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Dotsero

By David Kotzebue, Examiner.com

Volcanoes in Colorado? You betcha! One of the most famous, and a still-active volcano, is the Dotsero Volcano. It erupted some 4,000 years ago, and a mud flow crossed across what is now I-70. The Dotsero volcano, two miles northeast of the town of Dotsero is on the radar screen of the U.S. Geological Survey, which rates the threats of volcanoes across the country.

In the first comprehensive report on volcanoes since Mount St. Helens erupted 25 years ago, Dotsero was rated as a moderate threat for its potential to spew volcanic ash into the air and disrupt airplane traffic. Also active in our area is the Yellowstone caldera, which underlies most of Yellowstone National Park.

Dotsero, however is not likely to erupt in our lifetime. So, go ahead and climb it! The crater itself is north of the interstate, above the trailer park. The summit is at 7,316 feet, and the base is at about 6,155, making for an elevation gain of 1,161 feet, a moderate climb.

The reward of this climb is not only the 360-degree views, but diamond collecting! Low-grade diamonds can be found around the rim. Take some home!

While in the area, you may want to take in the great kayaking centered around State Bridge, just to the north of Dotsero. Dotsero is also home to 23 other mountain peaks, check MountainZone.com for details.

 


RANDOM POSTS

Tired of seeing the plans for a promenade, sidewalks and other basic downtown improvements collecting dust on shelves for decades, the Steamboat Springs City Council Tuesday night pulled the trigger on the biggest investment in the downtown corridor in many years.

The financing package approved by council will construct millions of dollars worth of new sidewalks, public restrooms and other basic infrastructure downtown by the end of 2018.

The council agreed to pay for the $10.3 million list of improvements by using a combination of grants, sidewalk assessments, franchise fees, certificates of participation and reserves from the city's general fund.

To get the projects rolling next year, the city plans to issue $4 million in certificates of participation — a form of debt similar to bonds that are sold to investors.

Another $3.5 million will come from the city's general fund reserves.

The city's annual payment during the 20-year term of the certificates of participation is estimated to be $292,000.

The council also would like Routt County to contribute $1 million to the downtown projects because of the additional sales and property tax revenue the projects are projected to generate.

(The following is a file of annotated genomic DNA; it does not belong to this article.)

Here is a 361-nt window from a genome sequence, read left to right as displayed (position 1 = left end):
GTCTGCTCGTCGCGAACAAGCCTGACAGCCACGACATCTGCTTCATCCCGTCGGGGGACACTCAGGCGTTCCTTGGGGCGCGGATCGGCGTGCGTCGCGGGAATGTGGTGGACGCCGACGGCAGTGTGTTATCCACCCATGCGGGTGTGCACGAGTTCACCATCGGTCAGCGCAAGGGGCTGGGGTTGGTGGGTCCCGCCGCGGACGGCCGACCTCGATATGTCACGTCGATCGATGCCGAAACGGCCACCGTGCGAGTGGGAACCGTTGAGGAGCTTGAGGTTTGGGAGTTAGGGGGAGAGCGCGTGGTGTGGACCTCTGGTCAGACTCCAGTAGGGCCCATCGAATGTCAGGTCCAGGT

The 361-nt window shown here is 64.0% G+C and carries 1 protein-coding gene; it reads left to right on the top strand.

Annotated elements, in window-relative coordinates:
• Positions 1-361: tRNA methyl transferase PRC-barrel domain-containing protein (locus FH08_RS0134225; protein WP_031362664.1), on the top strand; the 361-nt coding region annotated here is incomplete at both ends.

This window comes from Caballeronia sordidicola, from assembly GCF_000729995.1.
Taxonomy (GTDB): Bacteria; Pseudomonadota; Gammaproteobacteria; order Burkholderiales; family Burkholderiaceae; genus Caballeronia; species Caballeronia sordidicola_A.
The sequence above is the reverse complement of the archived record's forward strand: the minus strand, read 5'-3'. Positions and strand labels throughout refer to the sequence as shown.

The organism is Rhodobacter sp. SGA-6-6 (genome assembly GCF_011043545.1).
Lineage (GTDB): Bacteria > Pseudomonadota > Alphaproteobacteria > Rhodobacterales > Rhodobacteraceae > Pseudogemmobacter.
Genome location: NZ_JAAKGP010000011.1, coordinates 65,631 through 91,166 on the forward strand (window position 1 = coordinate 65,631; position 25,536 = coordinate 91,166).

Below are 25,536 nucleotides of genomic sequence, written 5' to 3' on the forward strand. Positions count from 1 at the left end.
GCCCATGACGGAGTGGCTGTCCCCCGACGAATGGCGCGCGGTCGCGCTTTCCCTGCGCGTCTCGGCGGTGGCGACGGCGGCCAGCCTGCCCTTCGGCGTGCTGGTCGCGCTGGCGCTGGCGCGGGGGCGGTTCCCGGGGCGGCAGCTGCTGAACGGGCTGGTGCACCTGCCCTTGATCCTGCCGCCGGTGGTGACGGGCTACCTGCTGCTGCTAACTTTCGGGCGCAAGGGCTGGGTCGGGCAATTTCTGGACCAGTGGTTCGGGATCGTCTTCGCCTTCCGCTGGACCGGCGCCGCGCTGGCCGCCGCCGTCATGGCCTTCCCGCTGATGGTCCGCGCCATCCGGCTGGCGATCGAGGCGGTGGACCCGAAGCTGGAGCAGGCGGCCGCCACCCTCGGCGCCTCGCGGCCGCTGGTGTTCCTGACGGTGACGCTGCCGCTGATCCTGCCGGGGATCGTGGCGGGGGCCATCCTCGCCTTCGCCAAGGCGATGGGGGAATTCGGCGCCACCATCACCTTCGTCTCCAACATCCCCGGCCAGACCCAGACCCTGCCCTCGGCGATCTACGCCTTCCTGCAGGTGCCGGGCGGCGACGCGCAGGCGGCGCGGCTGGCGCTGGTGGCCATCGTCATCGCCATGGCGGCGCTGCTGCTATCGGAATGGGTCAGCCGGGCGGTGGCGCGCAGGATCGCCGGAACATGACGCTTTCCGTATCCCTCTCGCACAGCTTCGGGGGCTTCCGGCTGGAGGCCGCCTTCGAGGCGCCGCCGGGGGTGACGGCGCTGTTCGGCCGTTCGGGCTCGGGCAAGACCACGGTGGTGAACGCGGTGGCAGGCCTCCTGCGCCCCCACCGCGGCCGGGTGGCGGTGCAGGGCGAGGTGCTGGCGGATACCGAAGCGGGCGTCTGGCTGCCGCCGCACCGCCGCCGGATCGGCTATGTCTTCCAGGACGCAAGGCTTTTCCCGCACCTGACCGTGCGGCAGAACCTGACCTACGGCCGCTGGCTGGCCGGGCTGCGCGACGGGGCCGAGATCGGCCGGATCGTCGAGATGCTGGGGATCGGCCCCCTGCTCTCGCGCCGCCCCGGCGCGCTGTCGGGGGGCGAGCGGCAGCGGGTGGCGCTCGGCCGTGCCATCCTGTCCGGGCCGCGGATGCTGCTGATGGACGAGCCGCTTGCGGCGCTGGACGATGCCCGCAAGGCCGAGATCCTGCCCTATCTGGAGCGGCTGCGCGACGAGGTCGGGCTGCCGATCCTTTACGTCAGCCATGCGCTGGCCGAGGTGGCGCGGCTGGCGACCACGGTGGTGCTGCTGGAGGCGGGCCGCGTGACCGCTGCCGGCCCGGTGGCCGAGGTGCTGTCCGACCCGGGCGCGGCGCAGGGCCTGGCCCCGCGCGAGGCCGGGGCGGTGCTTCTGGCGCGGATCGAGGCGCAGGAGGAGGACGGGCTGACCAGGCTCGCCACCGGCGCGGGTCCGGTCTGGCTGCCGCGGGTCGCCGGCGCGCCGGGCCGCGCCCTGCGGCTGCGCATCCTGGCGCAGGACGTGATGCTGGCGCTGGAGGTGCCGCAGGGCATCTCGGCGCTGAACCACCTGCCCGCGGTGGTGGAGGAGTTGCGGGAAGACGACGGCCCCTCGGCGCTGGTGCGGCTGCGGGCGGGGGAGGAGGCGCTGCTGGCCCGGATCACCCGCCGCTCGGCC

Some of the downtown projects that have been proposed by city staff will be dependent on annual funding allocations made by future city councils.

"It's really exciting that after more than a year of work by this council, and discussions in the community over the last 30 years, these investments are moving forward," Council President Bart Kounovsky said.

Sonja Macys was the only council member to vote no on the proposed financing plan.

She said she was not anti-downtown or against the projects but felt the council should spend more time looking at the prioritization of the city's six-year capital improvement program before moving forward.

The approval of the downtown financing plan came weeks after the council rejected a controversial proposal to create a new urban renewal plan area and use tax increment financing to fund the projects.

While the council has debated for months how to fund an overhaul of downtown, it remained unanimous in its resolve to push the projects forward.

Council member Tony Connell said the downtown projects will produce the biggest return on investment of any project the city has undertaken.

"It's a difference maker between us and other communities," Connell said of downtown.

While the council will have control over which projects move forward in the coming years, a proposed timeline from city staff gives the public an idea of how the work could proceed.

In 2016, staff is proposing to complete an overhaul of Yampa Street by adding new sidewalks and a promenade, under-grounding utilities and raising two intersections to promote pedestrian safety.

Oak Street would also see new sidewalks next year.

In 2017, side streets would see a range of sidewalk work, and a new restroom would be added at Eagle Scout Park.

Finally, in 2018, the city would finish some sidewalks on Oak and 13th streets and install a restroom and amphitheater in West Lincoln Park.

To reach Scott Franz, call 970-871-4210, email [email protected] or follow him on Twitter @ScottFranz10

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